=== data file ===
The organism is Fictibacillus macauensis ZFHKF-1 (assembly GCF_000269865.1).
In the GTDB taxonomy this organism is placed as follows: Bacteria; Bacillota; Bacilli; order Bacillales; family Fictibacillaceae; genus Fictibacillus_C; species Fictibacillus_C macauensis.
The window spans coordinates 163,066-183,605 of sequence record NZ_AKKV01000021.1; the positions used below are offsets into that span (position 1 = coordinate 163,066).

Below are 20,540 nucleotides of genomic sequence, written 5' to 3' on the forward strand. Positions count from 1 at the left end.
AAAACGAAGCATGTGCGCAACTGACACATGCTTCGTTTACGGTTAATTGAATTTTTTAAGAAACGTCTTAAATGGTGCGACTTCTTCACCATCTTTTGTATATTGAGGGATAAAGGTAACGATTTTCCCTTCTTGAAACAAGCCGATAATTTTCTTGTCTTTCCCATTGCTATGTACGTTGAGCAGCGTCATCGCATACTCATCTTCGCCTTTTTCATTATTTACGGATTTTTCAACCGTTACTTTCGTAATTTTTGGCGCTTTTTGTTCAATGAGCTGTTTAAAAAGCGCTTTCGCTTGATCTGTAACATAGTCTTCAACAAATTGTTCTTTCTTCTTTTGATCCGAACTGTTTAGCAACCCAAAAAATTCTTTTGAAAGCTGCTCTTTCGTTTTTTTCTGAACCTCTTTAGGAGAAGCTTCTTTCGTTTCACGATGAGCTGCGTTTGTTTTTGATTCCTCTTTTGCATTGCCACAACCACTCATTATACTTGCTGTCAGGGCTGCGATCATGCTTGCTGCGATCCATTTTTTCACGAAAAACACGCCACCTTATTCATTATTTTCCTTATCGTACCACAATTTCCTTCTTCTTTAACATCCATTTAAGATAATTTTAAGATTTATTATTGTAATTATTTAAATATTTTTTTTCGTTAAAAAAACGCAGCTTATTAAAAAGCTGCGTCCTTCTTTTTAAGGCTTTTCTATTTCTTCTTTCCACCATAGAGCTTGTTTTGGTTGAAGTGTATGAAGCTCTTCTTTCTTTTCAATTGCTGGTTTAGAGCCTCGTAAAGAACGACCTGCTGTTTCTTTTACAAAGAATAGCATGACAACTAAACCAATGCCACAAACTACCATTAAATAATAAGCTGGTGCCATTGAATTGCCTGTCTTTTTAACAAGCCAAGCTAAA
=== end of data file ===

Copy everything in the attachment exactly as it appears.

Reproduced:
The organism is Fictibacillus macauensis ZFHKF-1 (assembly GCF_000269865.1).
In the GTDB taxonomy this organism is placed as follows: Bacteria; Bacillota; Bacilli; order Bacillales; family Fictibacillaceae; genus Fictibacillus_C; species Fictibacillus_C macauensis.
The window spans coordinates 163,066-183,605 of sequence record NZ_AKKV01000021.1; the positions used below are offsets into that span (position 1 = coordinate 163,066).

Below are 20,540 nucleotides of genomic sequence, written 5' to 3' on the forward strand. Positions count from 1 at the left end.
AAAACGAAGCATGTGCGCAACTGACACATGCTTCGTTTACGGTTAATTGAATTTTTTAAGAAACGTCTTAAATGGTGCGACTTCTTCACCATCTTTTGTATATTGAGGGATAAAGGTAACGATTTTCCCTTCTTGAAACAAGCCGATAATTTTCTTGTCTTTCCCATTGCTATGTACGTTGAGCAGCGTCATCGCATACTCATCTTCGCCTTTTTCATTATTTACGGATTTTTCAACCGTTACTTTCGTAATTTTTGGCGCTTTTTGTTCAATGAGCTGTTTAAAAAGCGCTTTCGCTTGATCTGTAACATAGTCTTCAACAAATTGTTCTTTCTTCTTTTGATCCGAACTGTTTAGCAACCCAAAAAATTCTTTTGAAAGCTGCTCTTTCGTTTTTTTCTGAACCTCTTTAGGAGAAGCTTCTTTCGTTTCACGATGAGCTGCGTTTGTTTTTGATTCCTCTTTTGCATTGCCACAACCACTCATTATACTTGCTGTCAGGGCTGCGATCATGCTTGCTGCGATCCATTTTTTCACGAAAAACACGCCACCTTATTCATTATTTTCCTTATCGTACCACAATTTCCTTCTTCTTTAACATCCATTTAAGATAATTTTAAGATTTATTATTGTAATTATTTAAATATTTTTTTTCGTTAAAAAAACGCAGCTTATTAAAAAGCTGCGTCCTTCTTTTTAAGGCTTTTCTATTTCTTCTTTCCACCATAGAGCTTGTTTTGGTTGAAGTGTATGAAGCTCTTCTTTCTTTTCAATTGCTGGTTTAGAGCCTCGTAAAGAACGACCTGCTGTTTCTTTTACAAAGAATAGCATGACAACTAAACCAATGCCACAAACTACCATTAAATAATAAGCTGGTGCCATTGAATTGCCTGTCTTTTTAACAAGCCAAGCTAAA